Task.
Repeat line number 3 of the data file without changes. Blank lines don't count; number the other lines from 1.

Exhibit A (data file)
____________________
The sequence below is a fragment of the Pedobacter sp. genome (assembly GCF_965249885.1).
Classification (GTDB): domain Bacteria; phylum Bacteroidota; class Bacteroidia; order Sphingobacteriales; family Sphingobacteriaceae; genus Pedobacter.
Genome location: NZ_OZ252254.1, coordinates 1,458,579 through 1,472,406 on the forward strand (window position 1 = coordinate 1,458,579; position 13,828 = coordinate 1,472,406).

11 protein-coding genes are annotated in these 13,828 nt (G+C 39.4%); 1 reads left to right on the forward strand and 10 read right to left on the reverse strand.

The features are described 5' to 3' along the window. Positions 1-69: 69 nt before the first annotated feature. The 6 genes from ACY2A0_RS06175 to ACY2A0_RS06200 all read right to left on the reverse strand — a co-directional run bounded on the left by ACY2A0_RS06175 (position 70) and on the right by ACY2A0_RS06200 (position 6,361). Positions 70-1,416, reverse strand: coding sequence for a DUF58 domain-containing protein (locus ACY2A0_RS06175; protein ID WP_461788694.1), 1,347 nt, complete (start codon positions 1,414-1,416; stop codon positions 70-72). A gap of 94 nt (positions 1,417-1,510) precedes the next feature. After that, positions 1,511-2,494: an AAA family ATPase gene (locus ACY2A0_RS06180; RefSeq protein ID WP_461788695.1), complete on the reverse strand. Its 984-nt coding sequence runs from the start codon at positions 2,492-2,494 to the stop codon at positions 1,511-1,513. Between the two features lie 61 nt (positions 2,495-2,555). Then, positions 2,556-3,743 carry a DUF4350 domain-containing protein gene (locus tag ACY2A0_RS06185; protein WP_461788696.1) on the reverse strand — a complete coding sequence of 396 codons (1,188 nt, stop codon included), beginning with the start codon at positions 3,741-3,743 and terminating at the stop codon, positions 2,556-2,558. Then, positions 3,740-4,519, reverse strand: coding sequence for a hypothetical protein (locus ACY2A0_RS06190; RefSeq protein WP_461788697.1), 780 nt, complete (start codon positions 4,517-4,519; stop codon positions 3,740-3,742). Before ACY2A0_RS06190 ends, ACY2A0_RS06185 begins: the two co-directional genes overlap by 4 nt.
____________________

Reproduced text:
Genome location: NZ_OZ252254.1, coordinates 1,458,579 through 1,472,406 on the forward strand (window position 1 = coordinate 1,458,579; position 13,828 = coordinate 1,472,406).